On hot summer days, you can start to sweat from the heat. Simply walking through town or going for a light jog can create beads of sweat on the forehead and lower back.
Sweating is a natural bodily function that occurs when the body gets overheated. It’s a method to regulate the core temperature.
Taking advantage of your vehicle’s incredible AC is a great way to cool off on the extra hot days. But how does sweat affect your vehicle’s seats? Continue reading below to learn more and discover ways to protect your car.
What Is Sweat?
Sweat comes from the eccrine and apocrine glands. The eccrine glands produce sweat to cool the body whenever it overheats due to exerting energy or enduring hot temperatures.
They’re located throughout the body. Each person has a different number of eccrine glands across the body and in varying locations.
The apocrine glands are much larger than the eccrine glands; they open at the hair follicles and release sweat through the pores.
These sweat glands typically don’t begin producing sweat until a person reaches puberty. Once the glands release sweat, they come into contact with bacteria. From there, they’re highly likely to emit odors from the scalp, face, and armpits.
Sweat is primarily composed of water and sodium chloride. However, it can also contain potassium, urea, proteins, ethanol, ammonia, and other toxicants. With all these components, your vehicle’s seats might be in jeopardy of developing undesirable substances.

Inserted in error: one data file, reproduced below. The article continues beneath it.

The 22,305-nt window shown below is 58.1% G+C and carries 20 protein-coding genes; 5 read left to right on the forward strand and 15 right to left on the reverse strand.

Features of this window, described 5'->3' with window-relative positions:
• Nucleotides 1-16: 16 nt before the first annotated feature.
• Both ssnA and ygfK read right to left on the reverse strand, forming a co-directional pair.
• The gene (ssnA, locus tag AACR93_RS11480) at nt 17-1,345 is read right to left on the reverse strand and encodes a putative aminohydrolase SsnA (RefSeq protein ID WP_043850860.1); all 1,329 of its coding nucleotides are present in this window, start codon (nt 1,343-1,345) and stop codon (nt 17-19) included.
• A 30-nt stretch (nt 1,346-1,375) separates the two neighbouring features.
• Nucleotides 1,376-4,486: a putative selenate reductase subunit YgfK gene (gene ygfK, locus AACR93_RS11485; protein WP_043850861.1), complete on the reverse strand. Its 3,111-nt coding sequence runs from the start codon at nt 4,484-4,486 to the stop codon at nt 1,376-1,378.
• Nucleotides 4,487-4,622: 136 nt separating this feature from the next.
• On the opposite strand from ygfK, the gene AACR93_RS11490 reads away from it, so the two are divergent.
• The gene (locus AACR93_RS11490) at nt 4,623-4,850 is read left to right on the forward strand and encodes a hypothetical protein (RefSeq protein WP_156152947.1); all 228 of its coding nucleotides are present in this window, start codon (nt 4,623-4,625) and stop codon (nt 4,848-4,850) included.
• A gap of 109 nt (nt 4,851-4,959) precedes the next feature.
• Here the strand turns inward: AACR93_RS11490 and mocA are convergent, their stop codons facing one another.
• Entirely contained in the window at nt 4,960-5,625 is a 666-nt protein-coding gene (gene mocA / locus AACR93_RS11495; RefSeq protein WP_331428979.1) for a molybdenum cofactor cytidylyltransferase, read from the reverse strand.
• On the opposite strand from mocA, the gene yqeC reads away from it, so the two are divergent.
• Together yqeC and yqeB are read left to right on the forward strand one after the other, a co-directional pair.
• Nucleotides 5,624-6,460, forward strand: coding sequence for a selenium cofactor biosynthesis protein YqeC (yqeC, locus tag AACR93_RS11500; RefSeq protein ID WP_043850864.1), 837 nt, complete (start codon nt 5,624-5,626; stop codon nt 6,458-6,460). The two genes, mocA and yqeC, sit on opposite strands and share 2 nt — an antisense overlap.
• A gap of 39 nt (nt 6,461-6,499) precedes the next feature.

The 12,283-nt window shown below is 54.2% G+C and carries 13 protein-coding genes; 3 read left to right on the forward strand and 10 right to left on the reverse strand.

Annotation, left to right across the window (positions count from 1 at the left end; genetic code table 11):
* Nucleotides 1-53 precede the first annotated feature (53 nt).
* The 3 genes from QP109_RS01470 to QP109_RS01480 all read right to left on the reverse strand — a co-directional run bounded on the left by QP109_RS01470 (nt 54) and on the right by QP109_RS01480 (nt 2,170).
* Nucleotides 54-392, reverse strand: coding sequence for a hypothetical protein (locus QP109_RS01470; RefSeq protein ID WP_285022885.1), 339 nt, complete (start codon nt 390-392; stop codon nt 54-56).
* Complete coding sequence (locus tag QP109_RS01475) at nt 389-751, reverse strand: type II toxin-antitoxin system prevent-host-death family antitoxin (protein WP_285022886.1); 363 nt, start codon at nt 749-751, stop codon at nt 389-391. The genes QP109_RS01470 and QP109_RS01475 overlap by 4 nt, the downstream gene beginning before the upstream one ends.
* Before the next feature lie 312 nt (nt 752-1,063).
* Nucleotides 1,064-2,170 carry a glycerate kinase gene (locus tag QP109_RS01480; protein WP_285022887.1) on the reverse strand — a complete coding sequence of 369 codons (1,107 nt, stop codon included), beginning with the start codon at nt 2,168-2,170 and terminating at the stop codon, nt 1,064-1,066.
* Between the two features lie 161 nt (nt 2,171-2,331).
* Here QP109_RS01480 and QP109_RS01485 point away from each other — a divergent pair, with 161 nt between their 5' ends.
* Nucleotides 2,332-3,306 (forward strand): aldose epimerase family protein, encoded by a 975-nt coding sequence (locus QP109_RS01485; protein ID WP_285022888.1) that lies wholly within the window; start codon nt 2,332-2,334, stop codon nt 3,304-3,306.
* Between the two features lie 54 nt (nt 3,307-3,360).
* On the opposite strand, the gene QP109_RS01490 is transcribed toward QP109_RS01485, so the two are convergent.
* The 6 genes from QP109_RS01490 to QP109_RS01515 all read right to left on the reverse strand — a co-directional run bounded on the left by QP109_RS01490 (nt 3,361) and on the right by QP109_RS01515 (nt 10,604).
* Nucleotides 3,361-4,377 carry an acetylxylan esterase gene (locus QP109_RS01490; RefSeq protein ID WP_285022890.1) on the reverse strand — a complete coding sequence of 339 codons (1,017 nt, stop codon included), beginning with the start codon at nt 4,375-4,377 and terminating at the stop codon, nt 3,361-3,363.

How Does Sweat Affect the Vehicle’s Seats?
While sweat’s composition is primarily water, that doesn’t mean that your car’s seats are in the clear. Hopping back in the car after working outside or exercising at the gym, you lean back in the driver’s seat. You press your legs and back up against the seats. When you stand up, the seat is damp.
Leaving sweat to accumulate on surfaces risks the development of mold, bacteria, and unpleasant odors. With the addition of incredibly high temperatures, your car will become humid. Before you know it, your vehicle needs a deep cleaning.
The Danger of Mold
Mold is one of the most harmful factors of leaving sweat on car seats. As you sit in a vehicle growing mold and bacteria, your health is in danger. Poor air quality in the vehicle’s cabin risks aggravating allergies – watery eyes, sneezing, and itching – or the respiratory system – coughing, shortness of breath, and wheezing.
Mold can cause complications to your health and potentially impair your awareness when driving. The presence of sweat in the vehicle can harm both your safety and the quality of the vehicle.
Which Seat Materials Are Most at Risk?
Leatherette, nylon, and polyester are synthetic fabrics that have moisture-wicking properties. They’re less likely to have adverse reactions to sweat. The two materials that are most at risk are cloth and leather seats.
If you’ve ever spilled water onto a cloth couch, you know that the material will easily soak up the material. You can use a towel to attempt to dry it up, but the cloth couch has already absorbed most of the liquid.